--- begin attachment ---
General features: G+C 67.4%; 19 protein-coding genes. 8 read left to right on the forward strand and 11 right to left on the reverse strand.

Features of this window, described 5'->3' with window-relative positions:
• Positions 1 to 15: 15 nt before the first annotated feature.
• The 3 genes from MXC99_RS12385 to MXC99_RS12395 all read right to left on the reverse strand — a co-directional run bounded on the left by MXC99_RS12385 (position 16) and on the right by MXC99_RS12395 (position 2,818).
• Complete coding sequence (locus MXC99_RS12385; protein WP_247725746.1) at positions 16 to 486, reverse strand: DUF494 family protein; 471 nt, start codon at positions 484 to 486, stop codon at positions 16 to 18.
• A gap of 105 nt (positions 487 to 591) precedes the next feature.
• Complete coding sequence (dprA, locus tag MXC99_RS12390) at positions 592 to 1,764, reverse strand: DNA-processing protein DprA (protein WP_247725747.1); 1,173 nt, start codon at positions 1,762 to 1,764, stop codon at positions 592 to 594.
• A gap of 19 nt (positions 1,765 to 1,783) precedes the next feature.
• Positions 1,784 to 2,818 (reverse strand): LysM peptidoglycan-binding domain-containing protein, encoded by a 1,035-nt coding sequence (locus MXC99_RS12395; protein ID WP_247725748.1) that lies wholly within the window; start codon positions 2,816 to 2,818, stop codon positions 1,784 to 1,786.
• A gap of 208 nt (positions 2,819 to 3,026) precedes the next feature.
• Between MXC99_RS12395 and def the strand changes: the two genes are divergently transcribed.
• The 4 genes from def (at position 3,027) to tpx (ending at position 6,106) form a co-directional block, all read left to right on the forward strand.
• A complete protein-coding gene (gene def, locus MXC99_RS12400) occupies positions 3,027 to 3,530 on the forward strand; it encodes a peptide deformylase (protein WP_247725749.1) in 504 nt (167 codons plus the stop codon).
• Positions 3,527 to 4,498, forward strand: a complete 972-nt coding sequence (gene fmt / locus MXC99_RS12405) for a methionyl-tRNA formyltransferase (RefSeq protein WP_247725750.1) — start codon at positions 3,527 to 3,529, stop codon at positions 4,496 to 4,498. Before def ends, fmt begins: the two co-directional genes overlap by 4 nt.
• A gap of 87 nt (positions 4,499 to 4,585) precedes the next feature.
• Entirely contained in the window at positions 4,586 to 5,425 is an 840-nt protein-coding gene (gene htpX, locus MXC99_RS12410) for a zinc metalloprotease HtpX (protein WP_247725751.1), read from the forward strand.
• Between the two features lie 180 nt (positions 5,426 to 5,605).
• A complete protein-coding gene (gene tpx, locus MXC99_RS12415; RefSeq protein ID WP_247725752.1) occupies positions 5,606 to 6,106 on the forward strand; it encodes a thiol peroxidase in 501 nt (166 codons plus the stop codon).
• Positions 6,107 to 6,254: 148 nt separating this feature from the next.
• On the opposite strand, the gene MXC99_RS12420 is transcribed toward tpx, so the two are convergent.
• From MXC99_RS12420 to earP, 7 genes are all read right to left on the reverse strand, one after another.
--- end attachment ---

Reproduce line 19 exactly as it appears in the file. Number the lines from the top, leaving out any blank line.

• Positions 6,107 to 6,254: 148 nt separating this feature from the next.